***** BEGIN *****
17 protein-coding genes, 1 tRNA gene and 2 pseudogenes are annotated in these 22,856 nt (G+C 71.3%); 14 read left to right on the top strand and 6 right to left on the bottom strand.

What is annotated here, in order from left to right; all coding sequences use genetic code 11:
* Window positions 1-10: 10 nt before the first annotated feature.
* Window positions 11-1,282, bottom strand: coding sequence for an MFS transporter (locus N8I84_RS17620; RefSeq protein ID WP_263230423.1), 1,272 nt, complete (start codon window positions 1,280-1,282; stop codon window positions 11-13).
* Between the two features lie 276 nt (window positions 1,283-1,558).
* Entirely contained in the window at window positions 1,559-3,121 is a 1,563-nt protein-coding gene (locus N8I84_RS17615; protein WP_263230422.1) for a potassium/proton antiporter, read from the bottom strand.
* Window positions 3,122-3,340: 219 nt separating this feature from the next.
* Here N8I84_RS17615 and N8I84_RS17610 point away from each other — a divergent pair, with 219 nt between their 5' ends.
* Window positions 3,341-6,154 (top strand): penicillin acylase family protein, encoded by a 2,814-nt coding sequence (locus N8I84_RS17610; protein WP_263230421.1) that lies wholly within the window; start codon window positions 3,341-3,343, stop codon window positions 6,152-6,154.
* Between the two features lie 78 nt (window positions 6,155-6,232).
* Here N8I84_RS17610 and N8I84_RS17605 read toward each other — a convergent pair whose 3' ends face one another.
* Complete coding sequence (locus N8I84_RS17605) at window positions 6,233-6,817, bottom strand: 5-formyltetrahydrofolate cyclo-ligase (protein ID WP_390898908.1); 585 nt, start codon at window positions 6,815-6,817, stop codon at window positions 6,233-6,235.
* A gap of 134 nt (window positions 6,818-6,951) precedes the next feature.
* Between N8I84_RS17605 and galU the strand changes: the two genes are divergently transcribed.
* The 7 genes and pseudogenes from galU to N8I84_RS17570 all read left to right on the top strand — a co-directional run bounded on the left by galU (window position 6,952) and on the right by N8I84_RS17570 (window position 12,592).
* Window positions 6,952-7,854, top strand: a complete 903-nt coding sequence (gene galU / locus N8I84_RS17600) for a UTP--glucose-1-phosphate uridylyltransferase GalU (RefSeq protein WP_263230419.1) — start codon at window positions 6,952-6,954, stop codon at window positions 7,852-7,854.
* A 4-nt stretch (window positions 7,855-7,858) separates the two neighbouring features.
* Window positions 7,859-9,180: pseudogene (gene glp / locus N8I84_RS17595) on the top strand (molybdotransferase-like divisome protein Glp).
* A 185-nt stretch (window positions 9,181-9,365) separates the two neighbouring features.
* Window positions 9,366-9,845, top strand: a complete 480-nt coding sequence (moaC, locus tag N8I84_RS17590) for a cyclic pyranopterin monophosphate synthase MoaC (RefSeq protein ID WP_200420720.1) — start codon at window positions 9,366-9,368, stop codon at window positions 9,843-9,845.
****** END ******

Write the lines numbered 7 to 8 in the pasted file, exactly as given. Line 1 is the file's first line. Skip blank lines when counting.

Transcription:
* Window positions 3,122-3,340: 219 nt separating this feature from the next.
* Here N8I84_RS17615 and N8I84_RS17610 point away from each other — a divergent pair, with 219 nt between their 5' ends.